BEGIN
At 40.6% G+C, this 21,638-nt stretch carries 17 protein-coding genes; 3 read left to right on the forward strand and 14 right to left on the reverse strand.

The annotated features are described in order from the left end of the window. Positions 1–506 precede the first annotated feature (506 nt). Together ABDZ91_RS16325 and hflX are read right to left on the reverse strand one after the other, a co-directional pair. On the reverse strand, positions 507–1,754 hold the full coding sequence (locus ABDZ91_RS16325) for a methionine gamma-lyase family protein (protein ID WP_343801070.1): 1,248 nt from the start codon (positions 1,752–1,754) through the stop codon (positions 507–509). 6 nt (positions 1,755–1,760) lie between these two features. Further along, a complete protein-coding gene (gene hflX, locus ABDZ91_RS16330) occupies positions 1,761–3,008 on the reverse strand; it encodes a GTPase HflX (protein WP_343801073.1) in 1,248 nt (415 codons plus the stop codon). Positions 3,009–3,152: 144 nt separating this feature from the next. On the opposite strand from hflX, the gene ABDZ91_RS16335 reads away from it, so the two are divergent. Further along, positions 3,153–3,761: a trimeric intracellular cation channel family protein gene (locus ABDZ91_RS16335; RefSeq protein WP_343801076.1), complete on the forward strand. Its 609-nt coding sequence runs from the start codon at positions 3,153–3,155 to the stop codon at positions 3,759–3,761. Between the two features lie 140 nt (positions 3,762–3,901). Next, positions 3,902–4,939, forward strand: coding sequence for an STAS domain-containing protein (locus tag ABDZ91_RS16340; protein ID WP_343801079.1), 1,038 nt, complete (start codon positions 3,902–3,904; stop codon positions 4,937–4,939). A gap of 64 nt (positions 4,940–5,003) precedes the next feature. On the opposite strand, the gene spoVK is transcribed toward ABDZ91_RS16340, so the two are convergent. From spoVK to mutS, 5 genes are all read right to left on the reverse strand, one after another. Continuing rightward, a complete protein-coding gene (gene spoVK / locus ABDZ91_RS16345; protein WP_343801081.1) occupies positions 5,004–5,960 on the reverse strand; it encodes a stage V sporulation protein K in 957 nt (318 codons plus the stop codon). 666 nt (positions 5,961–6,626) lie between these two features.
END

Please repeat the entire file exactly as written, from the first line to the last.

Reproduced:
At 40.6% G+C, this 21,638-nt stretch carries 17 protein-coding genes; 3 read left to right on the forward strand and 14 right to left on the reverse strand.

The annotated features are described in order from the left end of the window. Positions 1–506 precede the first annotated feature (506 nt). Together ABDZ91_RS16325 and hflX are read right to left on the reverse strand one after the other, a co-directional pair. On the reverse strand, positions 507–1,754 hold the full coding sequence (locus ABDZ91_RS16325) for a methionine gamma-lyase family protein (protein ID WP_343801070.1): 1,248 nt from the start codon (positions 1,752–1,754) through the stop codon (positions 507–509). 6 nt (positions 1,755–1,760) lie between these two features. Further along, a complete protein-coding gene (gene hflX, locus ABDZ91_RS16330) occupies positions 1,761–3,008 on the reverse strand; it encodes a GTPase HflX (protein WP_343801073.1) in 1,248 nt (415 codons plus the stop codon). Positions 3,009–3,152: 144 nt separating this feature from the next. On the opposite strand from hflX, the gene ABDZ91_RS16335 reads away from it, so the two are divergent. Further along, positions 3,153–3,761: a trimeric intracellular cation channel family protein gene (locus ABDZ91_RS16335; RefSeq protein WP_343801076.1), complete on the forward strand. Its 609-nt coding sequence runs from the start codon at positions 3,153–3,155 to the stop codon at positions 3,759–3,761. Between the two features lie 140 nt (positions 3,762–3,901). Next, positions 3,902–4,939, forward strand: coding sequence for an STAS domain-containing protein (locus tag ABDZ91_RS16340; protein ID WP_343801079.1), 1,038 nt, complete (start codon positions 3,902–3,904; stop codon positions 4,937–4,939). A gap of 64 nt (positions 4,940–5,003) precedes the next feature. On the opposite strand, the gene spoVK is transcribed toward ABDZ91_RS16340, so the two are convergent. From spoVK to mutS, 5 genes are all read right to left on the reverse strand, one after another. Continuing rightward, a complete protein-coding gene (gene spoVK / locus ABDZ91_RS16345; protein WP_343801081.1) occupies positions 5,004–5,960 on the reverse strand; it encodes a stage V sporulation protein K in 957 nt (318 codons plus the stop codon). 666 nt (positions 5,961–6,626) lie between these two features.